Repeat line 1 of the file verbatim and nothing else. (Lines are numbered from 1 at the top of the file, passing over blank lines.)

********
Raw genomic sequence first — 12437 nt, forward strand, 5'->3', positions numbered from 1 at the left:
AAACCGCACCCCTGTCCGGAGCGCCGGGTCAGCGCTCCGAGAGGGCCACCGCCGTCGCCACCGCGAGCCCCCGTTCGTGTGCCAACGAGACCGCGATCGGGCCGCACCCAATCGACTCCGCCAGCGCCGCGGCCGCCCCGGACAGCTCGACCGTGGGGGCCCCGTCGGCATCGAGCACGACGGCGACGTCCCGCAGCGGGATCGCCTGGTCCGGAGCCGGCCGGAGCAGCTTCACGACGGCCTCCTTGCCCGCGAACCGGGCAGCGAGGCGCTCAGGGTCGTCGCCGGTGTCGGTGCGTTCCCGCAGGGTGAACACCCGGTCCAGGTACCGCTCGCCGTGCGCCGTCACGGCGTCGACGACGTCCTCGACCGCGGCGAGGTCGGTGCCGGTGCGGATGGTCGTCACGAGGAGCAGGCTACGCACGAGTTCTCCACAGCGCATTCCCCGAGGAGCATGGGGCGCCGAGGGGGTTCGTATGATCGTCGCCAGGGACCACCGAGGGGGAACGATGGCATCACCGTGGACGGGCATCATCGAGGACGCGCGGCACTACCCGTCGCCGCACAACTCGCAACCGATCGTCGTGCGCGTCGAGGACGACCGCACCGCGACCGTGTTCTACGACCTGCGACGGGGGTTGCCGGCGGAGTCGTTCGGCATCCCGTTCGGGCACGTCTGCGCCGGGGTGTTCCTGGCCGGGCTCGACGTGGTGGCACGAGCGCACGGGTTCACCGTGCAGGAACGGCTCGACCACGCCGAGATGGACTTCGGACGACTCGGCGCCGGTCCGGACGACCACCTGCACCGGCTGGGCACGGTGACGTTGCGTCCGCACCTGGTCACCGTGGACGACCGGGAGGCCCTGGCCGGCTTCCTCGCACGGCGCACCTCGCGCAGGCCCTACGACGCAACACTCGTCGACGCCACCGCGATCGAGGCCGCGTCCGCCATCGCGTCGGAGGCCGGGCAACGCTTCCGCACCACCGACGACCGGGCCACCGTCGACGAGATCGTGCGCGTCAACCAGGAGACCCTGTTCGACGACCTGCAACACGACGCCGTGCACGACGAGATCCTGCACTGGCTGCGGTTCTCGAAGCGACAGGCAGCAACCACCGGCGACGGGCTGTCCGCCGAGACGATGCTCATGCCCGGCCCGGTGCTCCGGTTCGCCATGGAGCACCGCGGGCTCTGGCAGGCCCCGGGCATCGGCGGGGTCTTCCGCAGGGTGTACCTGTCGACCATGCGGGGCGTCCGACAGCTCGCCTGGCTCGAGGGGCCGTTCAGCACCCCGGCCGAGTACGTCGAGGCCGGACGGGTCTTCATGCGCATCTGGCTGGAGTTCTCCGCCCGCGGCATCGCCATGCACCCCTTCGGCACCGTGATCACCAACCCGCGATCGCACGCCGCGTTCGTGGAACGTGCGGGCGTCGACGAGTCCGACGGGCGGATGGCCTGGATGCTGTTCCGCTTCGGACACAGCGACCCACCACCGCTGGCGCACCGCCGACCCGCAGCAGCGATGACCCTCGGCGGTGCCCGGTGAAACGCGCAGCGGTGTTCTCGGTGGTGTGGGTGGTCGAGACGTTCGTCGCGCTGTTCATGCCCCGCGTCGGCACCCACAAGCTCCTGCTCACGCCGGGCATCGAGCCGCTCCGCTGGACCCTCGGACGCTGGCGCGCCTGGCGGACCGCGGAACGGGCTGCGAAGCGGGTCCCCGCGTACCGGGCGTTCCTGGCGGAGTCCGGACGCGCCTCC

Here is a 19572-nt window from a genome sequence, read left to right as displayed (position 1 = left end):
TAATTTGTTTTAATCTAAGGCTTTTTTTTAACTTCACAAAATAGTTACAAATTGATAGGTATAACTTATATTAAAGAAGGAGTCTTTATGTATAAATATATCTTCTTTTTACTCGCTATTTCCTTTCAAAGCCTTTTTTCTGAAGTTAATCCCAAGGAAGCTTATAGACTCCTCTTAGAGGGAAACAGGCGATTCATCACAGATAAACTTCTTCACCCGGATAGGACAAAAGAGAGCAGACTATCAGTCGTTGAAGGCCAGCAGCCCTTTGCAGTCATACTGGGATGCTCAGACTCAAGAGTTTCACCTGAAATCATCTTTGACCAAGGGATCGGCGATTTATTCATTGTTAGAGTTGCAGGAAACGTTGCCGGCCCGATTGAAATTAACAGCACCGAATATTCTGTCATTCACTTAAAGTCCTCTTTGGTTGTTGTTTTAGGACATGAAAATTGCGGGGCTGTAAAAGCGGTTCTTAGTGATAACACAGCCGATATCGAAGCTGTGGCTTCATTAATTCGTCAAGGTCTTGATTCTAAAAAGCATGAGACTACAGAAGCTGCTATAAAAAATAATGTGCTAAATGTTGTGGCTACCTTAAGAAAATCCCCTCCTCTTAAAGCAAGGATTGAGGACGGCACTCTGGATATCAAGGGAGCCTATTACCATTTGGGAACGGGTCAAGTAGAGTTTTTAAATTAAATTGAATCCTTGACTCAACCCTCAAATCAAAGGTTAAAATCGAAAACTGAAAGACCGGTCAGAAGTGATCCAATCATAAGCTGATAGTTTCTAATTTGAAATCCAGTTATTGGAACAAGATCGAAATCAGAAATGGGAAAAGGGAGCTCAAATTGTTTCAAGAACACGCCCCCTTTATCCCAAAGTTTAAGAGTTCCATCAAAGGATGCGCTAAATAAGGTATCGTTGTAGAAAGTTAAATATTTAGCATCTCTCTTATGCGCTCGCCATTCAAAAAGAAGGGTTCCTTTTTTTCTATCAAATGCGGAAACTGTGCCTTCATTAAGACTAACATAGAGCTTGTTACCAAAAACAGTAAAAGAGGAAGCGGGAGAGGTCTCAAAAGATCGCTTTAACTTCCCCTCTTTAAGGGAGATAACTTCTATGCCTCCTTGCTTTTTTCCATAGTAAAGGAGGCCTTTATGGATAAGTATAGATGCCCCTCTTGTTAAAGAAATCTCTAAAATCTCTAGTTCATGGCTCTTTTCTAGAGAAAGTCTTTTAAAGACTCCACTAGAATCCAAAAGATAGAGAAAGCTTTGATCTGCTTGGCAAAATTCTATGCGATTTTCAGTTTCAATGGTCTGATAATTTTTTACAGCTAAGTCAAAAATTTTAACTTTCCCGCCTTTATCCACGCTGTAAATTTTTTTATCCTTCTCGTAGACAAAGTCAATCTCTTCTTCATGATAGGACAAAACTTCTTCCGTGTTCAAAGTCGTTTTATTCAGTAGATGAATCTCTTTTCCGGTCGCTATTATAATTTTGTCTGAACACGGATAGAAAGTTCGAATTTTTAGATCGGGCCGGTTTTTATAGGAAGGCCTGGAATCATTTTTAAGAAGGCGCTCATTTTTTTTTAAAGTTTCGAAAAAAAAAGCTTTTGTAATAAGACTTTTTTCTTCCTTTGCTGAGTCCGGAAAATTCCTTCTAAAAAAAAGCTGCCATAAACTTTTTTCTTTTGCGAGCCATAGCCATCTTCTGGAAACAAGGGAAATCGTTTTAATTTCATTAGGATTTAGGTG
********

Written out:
Raw genomic sequence first — 12437 nt, forward strand, 5'->3', positions numbered from 1 at the left: